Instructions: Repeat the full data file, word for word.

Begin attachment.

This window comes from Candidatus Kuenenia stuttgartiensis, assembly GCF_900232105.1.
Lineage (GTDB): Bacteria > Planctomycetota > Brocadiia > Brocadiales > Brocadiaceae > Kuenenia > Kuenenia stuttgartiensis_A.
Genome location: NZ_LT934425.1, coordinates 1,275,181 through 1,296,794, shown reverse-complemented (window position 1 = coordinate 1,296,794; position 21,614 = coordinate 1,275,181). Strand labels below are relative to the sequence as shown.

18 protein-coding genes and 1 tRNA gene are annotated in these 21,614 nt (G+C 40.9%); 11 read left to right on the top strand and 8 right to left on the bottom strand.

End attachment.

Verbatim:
This window comes from Candidatus Kuenenia stuttgartiensis, assembly GCF_900232105.1.
Lineage (GTDB): Bacteria > Planctomycetota > Brocadiia > Brocadiales > Brocadiaceae > Kuenenia > Kuenenia stuttgartiensis_A.
Genome location: NZ_LT934425.1, coordinates 1,275,181 through 1,296,794, shown reverse-complemented (window position 1 = coordinate 1,296,794; position 21,614 = coordinate 1,275,181). Strand labels below are relative to the sequence as shown.

18 protein-coding genes and 1 tRNA gene are annotated in these 21,614 nt (G+C 40.9%); 11 read left to right on the top strand and 8 right to left on the bottom strand.